Billionaires Elon Musk, Jeff Bezos and Bill Gates are among many prominent US figures targeted by hackers on Twitter in an apparent Bitcoin scam.
The official accounts of Barack Obama, Joe Biden and Kanye West also requested donations in the cryptocurrency.
“Everyone is asking me to give back,” a tweet from Mr Gates’ account said. “You send $1,000, I send you back $2,000.”
The US Senate Commerce committee has demanded Twitter brief it about the incident next week.
Twitter said it was a “co-ordinated” attack targeting its employees “with access to internal systems and tools”.
“We know they [the hackers] used this access to take control of many highly-visible (including verified) accounts and Tweet on their behalf,” the company said in a series of tweets.
It added that “significant steps” had been taken to limit access to such internal systems and tools while the company’s investigation was ongoing.
The firm has also blocked users from being able to tweet Bitcoin wallet addresses for the time being.
Meanwhile, Twitter chief executive Jack Dorsey tweeted: “Tough day for us at Twitter. We all feel terrible this happened.”
The UK’s National Cyber Security Centre said its officers had “reached out” to the tech firm.
“While this appears to be an attack on the company rather than individual users, we would urge people to treat requests for money or sensitive information on social media with extreme caution,” it added in a statement.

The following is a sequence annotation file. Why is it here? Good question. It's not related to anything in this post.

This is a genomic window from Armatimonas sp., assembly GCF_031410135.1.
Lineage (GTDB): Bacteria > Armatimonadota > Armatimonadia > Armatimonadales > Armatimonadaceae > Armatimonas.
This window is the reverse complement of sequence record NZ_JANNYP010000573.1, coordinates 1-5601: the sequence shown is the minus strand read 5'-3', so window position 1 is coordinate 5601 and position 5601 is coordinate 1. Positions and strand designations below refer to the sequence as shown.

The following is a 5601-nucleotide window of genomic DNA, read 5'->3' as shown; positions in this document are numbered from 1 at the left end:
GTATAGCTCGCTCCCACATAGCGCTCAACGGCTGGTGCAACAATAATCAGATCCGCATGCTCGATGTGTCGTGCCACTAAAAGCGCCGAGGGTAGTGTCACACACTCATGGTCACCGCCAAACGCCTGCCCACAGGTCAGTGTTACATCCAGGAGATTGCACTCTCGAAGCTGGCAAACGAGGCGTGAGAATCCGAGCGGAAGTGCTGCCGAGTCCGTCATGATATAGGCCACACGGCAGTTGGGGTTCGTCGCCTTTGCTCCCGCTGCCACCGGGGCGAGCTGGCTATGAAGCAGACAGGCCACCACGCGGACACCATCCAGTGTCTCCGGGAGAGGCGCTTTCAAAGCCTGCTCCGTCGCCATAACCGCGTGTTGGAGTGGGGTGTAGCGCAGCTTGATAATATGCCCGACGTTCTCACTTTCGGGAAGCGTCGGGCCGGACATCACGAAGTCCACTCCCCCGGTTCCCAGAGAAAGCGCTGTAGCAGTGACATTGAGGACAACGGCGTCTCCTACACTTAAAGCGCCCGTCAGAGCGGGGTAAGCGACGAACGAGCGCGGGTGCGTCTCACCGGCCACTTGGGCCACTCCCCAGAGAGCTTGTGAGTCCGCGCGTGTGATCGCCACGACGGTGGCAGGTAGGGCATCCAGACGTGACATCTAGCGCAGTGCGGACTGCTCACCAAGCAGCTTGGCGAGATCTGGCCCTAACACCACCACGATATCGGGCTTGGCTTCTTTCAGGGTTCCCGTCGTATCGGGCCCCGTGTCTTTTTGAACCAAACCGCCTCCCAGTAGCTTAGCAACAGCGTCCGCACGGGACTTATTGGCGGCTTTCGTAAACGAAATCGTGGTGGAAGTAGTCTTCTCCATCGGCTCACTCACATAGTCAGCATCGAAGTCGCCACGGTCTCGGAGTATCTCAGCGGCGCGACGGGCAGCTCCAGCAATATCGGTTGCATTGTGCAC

US politicians also have questions. Republican Senator Josh Hawley has written to the company asking if President Trump’s account had been vulnerable.
President Trump’s account was not compromised, the White House said. “The president will remain on Twitter. His account was secure and not jeopardised during these attacks,” a statement said.
The chair of the Senate Commerce committee has also been in contact with Twitter.
“It cannot be overstated how troubling this incident is, both in its effects and in the apparent failure of Twitter’s internal controls to prevent it,” Senator Roger Wicker wrote to the firm.
He added that the company must brief the committee’s staff about the hack no later than Thursday 23 July.
One cyber-security expert said that the breach could have been a lot worse in other circumstances.
“If you were to have this kind of incident take place in the middle of a crisis, where Twitter was being used to either communicate de-escalatory language or critical information to the public, and suddenly it’s putting out the wrong messages from several verified status accounts – that could be seriously destabilising,” Dr Alexi Drew from King’s College London told the BBC.
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